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Abound vs. Abase — What's the Difference?

By Tayyaba Rehman & Fiza Rafique — Updated on April 25, 2024
"Abound" refers to existing in large numbers or quantities, while "abase" means to lower in rank, reputation, or esteem.
Abound vs. Abase — What's the Difference?

Difference Between Abound and Abase


Key Differences

"Abound" is used to indicate a plentiful supply of something, suggesting abundance and often associated with positive contexts, such as resources or opportunities abounding. In contrast, "abase" involves reducing someone's status or dignity, typically in a negative or humiliating manner.
Opportunities may abound in a thriving economy, suggesting widespread availability and accessibility. On the other hand, an individual might abase themselves by acting in ways that undermine their respectability or standing, such as public misbehavior.
Wildlife may abound in a healthy ecosystem, reflecting biodiversity and ecological balance. Meanwhile, a leader might abase opponents through slander or disparagement to weaken their influence or authority.
In literature, metaphors often abound, enriching texts with vivid imagery and depth. Conversely, a character might abase another to demonstrate power dynamics or personal conflicts within the story.
Technologies abound in the modern world, signifying rapid growth and innovation across industries. Conversely, certain unethical practices in business or politics involve abasing rivals or subordinates to maintain control or dominance.

Comparison Chart

Part of Speech



To be plentiful, to exist in large numbers
To degrade, to lower in status

Usage in Sentence

Does not require an object
Requires an object


Generally positive
Generally negative

Common Contexts

Nature, opportunities, resources
Social interactions, power dynamics

Compare with Definitions


To be present in large numbers or quantities.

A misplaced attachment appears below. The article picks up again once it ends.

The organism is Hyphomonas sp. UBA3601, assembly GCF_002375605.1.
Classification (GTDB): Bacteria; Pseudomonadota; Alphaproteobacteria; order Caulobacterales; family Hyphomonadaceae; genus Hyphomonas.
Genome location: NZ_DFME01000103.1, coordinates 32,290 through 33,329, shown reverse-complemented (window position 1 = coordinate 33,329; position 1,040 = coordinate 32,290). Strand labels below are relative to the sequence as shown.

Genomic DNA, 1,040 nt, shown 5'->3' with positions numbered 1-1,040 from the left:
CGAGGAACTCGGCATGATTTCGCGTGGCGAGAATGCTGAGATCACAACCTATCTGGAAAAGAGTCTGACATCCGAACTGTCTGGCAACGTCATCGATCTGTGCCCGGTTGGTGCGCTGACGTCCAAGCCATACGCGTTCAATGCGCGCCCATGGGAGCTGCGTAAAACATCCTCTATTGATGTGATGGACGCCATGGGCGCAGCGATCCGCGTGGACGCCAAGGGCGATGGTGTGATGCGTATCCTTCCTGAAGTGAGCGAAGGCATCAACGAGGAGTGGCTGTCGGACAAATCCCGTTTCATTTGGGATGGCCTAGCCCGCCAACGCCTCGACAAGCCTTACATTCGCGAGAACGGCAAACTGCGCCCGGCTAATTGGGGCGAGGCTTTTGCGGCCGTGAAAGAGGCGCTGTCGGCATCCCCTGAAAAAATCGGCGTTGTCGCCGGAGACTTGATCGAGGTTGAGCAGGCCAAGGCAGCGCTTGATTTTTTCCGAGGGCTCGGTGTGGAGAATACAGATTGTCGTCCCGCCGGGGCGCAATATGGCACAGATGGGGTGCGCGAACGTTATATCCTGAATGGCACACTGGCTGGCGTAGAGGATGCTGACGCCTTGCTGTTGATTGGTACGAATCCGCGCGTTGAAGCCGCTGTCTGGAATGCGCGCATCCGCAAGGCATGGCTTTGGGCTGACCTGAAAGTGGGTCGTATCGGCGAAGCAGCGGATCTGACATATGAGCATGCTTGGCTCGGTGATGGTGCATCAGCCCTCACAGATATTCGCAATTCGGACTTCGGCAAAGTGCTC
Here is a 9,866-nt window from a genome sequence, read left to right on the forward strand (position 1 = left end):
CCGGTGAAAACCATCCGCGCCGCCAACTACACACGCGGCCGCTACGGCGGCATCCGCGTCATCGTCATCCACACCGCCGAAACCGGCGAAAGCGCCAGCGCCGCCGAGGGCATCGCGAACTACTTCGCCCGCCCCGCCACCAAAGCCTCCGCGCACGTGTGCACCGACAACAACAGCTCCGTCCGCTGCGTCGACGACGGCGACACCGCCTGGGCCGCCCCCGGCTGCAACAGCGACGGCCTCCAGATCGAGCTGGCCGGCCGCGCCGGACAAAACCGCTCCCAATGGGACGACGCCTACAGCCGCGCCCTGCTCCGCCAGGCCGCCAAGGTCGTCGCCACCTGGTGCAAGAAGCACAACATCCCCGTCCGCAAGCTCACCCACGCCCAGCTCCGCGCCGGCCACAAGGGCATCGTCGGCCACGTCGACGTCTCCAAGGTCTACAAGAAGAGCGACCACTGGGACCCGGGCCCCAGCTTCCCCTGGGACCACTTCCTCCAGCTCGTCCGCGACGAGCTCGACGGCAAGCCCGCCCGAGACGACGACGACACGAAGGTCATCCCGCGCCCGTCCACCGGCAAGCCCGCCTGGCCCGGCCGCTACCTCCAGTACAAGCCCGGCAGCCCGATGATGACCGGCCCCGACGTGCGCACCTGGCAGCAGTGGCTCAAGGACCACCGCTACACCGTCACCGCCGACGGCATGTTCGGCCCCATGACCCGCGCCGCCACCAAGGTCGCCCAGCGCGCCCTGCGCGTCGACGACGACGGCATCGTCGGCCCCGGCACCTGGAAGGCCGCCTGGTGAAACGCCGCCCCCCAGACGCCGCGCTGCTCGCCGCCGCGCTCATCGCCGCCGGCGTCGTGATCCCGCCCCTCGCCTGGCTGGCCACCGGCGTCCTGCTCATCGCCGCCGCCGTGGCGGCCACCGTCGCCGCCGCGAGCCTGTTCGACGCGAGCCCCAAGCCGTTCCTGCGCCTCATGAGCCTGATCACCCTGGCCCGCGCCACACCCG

Fish abound in the lake.


To humble or belittle.
He abased himself in front of the crowd to apologize.


To be prevalent or widespread.
Opportunities abound in the tech industry.


To lower physically or depress.
The regime sought to abase the rebels' morale.


To be rich or well-supplied with something.
The library abounds with old manuscripts.


To reduce in rank, office, prestige, or esteem.
He was abased after the scandal.


To be filled with; teeming.
The field abounds with flowers.


To lower in character, quality, or value.
Cheating abases the integrity of the game.


To exist in abundance.
Creativity abounds in the art class.


To degrade someone socially.
They attempted to abase their competitor through false accusations.


To be great in number or amount
"In areas where scorpions abound, spider populations are generally kept in check" (Natalie Angier).


To lower in rank, prestige, or esteem.


To have something in great numbers or amounts. Often used with in or with
"Neanderthal sites ... abound with artifacts, including scrapers, choppers, hand axes, and knives" (Philip and Carol Zaleski).


(transitive) To lower, as in condition in life, office, rank, etc., so as to cause pain or hurt feelings; to degrade, to depress, to humble, to humiliate.


(intransitive) To be full to overflowing.


To lower physically; to depress; to cast or throw down; to stoop.
To abase the eye


To be wealthy.


To lower in value, in particular by altering the content of alloys in coins; to debase.


(intransitive) To be highly productive.


To lower or depress; to throw or cast down; as, to abase the eye.
Saying so, he abased his lance.


(intransitive) To be present or available in large numbers or quantities; to be plentiful.